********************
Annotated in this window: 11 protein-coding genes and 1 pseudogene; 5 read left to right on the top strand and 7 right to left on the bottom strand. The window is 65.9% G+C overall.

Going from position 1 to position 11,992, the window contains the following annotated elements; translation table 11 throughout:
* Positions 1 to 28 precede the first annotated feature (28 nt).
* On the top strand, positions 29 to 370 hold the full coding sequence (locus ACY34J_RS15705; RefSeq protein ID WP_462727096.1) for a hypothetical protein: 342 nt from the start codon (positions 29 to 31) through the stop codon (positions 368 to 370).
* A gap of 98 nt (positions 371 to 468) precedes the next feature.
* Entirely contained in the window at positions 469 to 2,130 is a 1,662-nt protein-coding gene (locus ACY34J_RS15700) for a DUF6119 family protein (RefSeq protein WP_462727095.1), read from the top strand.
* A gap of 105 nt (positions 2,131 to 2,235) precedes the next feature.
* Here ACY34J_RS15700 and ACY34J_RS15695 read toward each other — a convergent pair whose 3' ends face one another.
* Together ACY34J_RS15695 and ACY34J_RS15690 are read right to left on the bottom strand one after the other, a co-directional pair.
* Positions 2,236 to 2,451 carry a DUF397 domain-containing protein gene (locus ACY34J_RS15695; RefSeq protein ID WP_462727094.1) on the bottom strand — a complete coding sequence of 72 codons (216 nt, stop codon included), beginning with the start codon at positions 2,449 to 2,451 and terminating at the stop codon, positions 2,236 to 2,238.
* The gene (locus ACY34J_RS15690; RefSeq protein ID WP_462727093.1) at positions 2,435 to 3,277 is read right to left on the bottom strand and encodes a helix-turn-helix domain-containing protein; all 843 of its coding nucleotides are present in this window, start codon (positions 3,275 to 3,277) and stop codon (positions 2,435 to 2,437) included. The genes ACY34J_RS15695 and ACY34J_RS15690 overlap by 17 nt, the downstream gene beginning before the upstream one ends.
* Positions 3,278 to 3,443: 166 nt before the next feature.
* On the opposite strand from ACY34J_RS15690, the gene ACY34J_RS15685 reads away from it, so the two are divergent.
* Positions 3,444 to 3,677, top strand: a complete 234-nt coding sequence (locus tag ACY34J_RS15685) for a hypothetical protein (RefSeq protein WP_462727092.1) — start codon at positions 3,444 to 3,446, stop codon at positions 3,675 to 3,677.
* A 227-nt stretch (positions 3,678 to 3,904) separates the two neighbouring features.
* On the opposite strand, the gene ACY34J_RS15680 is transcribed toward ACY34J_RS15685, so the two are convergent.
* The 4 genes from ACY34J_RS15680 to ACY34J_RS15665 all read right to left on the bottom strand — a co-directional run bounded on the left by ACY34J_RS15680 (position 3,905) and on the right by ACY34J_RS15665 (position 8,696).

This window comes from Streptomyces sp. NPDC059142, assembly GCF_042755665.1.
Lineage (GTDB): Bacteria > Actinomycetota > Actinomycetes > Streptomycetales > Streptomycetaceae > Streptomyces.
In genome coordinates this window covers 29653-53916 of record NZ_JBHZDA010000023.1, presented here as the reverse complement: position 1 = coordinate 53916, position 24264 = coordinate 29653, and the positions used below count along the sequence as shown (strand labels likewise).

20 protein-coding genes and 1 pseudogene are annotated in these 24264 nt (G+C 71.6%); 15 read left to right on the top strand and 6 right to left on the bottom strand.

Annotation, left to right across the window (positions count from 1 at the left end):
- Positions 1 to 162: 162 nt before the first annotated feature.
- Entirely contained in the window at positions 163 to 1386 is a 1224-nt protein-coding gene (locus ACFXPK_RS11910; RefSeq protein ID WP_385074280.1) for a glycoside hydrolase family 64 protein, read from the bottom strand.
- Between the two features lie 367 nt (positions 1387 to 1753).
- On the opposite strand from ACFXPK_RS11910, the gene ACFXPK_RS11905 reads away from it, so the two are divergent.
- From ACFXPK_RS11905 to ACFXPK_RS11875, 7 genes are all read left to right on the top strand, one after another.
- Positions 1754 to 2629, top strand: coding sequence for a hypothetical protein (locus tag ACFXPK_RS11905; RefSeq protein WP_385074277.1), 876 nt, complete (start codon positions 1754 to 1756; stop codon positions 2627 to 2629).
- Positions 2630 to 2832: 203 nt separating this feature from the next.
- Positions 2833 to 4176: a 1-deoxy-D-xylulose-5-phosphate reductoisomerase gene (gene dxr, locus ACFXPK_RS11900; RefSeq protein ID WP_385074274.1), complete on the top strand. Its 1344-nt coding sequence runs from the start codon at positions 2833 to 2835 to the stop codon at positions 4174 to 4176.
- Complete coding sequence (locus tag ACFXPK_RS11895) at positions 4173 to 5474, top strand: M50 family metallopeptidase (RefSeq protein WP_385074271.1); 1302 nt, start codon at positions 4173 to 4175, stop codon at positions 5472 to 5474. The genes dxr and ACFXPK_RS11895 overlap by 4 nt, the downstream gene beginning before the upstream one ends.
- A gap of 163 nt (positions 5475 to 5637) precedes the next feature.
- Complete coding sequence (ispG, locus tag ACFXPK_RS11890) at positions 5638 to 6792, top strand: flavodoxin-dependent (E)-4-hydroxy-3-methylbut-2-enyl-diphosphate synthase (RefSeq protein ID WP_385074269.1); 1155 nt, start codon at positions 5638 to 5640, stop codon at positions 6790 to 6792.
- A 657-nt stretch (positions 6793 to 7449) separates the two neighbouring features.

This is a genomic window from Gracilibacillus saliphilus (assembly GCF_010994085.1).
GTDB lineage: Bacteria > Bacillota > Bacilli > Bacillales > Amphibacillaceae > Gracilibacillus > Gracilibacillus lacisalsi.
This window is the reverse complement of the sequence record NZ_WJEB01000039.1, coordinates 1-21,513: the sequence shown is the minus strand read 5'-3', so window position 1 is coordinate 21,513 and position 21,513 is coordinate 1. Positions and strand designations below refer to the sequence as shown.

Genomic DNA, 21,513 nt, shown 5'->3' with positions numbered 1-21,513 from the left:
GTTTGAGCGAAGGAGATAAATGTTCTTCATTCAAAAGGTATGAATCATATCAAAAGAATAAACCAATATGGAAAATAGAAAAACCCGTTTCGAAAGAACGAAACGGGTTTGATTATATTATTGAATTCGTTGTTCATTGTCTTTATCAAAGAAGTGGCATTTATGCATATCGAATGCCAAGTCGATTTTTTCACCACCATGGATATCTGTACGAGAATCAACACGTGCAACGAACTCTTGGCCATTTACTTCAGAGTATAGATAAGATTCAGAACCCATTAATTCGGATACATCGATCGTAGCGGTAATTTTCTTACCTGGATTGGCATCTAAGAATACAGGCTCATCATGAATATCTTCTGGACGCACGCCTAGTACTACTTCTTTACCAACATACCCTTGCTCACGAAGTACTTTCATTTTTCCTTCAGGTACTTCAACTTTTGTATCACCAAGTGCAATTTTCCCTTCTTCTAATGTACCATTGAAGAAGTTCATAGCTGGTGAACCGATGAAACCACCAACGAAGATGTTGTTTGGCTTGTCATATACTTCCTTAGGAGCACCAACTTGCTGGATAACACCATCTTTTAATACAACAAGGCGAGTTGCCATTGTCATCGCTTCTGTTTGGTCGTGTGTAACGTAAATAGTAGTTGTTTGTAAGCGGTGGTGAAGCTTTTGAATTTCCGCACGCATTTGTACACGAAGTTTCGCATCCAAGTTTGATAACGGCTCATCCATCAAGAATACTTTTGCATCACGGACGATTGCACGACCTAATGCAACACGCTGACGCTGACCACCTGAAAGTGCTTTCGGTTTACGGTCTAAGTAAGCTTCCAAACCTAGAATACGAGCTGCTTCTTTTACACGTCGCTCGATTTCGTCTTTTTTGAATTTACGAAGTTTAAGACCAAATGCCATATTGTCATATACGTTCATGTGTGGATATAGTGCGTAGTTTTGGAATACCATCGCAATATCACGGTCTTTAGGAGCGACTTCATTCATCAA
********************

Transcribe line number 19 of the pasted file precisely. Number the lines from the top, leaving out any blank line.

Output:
Lineage (GTDB): Bacteria > Actinomycetota > Actinomycetes > Streptomycetales > Streptomycetaceae > Streptomyces.